Spokane Public Faculties pushing for extra inclusion for particular schooling college students
Spokane Public Schools is working harder to make schools more inclusive for special needs students.
On Wednesday evening, the district will brief school board members on its efforts to improve performance in an area criticized by a national consultancy four years ago.
The plan, part of the district’s priority plan for 2021-22, is to “prioritize resources and education to ensure a high level of inclusion for students with disabilities”.
The goal with the target date of June 2024 is that at least 80% of pupils who receive special educational services are admitted to some general education classes during at least 80% of the school week.
It’s harder than it sounds, but with better training it is possible.
“It’s important … to recognize that special education students are primarily general education students,” said Becky Ramsey, district director of special education.
Ramsey said the district’s efforts will include promoting better communication between general and special education teachers.
According to a national study published this week by the Center for Reinventing Public Education, more than 45% of high school teachers and between 30 and 35% of middle and elementary school teachers said they had never participated in lesson planning.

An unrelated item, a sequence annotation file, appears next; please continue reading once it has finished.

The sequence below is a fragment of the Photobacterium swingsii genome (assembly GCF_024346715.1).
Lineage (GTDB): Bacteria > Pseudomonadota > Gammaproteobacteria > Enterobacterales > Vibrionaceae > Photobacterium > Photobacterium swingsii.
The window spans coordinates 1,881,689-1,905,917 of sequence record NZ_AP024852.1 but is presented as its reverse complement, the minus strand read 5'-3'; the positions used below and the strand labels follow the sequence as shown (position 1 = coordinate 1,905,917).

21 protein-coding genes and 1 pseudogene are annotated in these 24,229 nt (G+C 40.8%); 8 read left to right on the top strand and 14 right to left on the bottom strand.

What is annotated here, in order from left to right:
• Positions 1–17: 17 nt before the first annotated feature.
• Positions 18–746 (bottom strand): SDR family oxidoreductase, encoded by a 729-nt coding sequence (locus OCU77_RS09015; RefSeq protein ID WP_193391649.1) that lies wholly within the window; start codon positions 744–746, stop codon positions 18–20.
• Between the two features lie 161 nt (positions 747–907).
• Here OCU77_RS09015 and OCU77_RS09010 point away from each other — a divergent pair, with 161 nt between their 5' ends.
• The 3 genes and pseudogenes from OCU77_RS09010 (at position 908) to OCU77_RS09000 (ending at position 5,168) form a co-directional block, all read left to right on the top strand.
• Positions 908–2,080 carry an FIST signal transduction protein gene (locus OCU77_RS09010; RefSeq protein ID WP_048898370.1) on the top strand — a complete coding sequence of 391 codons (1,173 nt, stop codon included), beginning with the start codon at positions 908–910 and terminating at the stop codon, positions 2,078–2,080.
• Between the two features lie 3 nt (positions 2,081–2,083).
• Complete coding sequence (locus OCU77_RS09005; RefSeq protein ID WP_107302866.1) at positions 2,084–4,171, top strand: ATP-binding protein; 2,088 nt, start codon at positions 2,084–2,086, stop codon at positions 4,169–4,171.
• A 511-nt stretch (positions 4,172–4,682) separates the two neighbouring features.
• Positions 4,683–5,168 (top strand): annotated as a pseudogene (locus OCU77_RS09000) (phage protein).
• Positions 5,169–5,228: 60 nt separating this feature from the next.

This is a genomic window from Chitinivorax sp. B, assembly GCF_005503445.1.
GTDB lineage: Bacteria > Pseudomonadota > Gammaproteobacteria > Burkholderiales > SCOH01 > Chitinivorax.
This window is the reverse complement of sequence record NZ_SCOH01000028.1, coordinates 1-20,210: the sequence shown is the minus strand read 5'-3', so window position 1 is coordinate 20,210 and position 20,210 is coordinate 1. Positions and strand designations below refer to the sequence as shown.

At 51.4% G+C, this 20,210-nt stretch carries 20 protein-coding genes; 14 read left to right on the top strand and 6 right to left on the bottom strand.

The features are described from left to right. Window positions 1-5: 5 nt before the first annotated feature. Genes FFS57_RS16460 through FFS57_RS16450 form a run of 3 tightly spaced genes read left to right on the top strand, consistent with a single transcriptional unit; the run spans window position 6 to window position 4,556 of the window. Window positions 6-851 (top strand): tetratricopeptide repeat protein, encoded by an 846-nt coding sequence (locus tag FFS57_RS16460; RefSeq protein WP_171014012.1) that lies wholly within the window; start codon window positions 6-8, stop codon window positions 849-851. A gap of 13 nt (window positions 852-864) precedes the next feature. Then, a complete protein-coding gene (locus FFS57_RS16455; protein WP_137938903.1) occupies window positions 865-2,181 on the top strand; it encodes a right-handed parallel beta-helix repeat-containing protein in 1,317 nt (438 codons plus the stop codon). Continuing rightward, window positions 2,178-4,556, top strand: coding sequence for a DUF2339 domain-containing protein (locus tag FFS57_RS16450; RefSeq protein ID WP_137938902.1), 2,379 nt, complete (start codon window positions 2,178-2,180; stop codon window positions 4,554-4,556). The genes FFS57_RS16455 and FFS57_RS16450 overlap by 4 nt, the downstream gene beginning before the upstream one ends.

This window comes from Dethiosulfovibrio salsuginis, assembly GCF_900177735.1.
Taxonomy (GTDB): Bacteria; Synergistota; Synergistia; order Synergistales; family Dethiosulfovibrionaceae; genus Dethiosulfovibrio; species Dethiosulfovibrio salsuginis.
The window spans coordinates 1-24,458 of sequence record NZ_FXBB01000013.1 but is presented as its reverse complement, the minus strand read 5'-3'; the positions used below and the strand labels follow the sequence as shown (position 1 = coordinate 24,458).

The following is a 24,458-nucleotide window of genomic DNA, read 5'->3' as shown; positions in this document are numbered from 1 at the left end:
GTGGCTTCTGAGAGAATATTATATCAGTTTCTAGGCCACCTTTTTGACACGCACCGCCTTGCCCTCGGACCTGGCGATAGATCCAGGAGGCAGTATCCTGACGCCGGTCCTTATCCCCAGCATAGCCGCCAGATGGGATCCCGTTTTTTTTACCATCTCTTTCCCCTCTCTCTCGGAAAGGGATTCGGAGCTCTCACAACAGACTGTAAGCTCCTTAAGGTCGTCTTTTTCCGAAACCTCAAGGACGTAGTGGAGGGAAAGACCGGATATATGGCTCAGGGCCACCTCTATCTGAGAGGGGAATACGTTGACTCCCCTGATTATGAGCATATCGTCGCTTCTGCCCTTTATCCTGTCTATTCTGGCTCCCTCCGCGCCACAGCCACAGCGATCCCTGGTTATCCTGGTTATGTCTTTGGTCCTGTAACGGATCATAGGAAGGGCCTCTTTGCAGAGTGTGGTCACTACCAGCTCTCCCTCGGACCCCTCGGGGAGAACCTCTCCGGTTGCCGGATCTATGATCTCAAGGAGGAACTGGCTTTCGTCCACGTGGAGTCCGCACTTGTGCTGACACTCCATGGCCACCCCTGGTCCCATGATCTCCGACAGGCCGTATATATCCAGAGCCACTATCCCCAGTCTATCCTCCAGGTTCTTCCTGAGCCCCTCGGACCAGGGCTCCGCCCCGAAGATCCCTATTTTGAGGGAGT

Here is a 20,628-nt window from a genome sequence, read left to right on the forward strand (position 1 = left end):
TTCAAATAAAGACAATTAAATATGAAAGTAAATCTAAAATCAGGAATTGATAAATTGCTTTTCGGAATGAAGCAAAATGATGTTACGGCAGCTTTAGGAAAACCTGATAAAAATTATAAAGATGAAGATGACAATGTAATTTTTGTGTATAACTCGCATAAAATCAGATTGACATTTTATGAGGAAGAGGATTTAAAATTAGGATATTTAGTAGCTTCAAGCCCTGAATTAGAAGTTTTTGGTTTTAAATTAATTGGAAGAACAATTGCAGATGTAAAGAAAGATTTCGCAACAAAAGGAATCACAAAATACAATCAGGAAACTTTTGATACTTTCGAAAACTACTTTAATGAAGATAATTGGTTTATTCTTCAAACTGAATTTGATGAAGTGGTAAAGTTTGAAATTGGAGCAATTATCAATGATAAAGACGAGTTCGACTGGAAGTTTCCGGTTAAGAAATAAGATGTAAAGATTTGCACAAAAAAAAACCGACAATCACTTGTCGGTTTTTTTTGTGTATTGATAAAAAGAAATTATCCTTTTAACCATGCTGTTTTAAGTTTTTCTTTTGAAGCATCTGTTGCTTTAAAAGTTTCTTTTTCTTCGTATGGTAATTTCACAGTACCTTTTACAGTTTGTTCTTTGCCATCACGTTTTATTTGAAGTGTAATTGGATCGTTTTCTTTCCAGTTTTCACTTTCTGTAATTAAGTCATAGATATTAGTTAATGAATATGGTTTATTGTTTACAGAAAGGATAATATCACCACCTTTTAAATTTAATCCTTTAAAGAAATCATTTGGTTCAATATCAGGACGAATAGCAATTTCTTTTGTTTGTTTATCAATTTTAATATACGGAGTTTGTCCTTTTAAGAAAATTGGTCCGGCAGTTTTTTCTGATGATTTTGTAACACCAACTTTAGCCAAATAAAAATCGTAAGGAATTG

This could be because only about a third of general education class teachers said they feel primarily responsible for meeting the needs of their special needs students, even though these students are usually taught with their peers who are not receiving services
That collaboration, Ramsey believes, would have helped teachers gain vital information about students and strategies on how to best meet their needs during the pandemic when students in special education were struggling.
“All children should have access to essential content,” said Ramsey.
Primary schools in Spokane did well – with an inclusion average of 77% – even before the 2017 Urban Collaborative Report was released to county officials.
Secondary schools, however, lagged and still are. According to district documents, less than half of middle and high school special needs students spent at least 80% of the school day in a “Least Restrictive Environment” (LRE).
Intent is important, said Ramsey, who noted that Chase Middle School had one of the worst LREs in the state at 25% a few years ago.
“Now it’s up to 60%, but it takes a lot of work,” said Ramsey.
Even before the pandemic, according to a survey by the National Center for Learning Disabilities and Understood.org in May 2019, only one in five teachers felt “very well prepared” to teach students with mild to moderate learning disabilities.
According to national experts and studies showing that children with special educational needs are less likely to be absent from inclusive classes, the issue is critical. In addition, they tend to develop stronger reading and numeracy skills and are more likely to find a job and get an education after high school.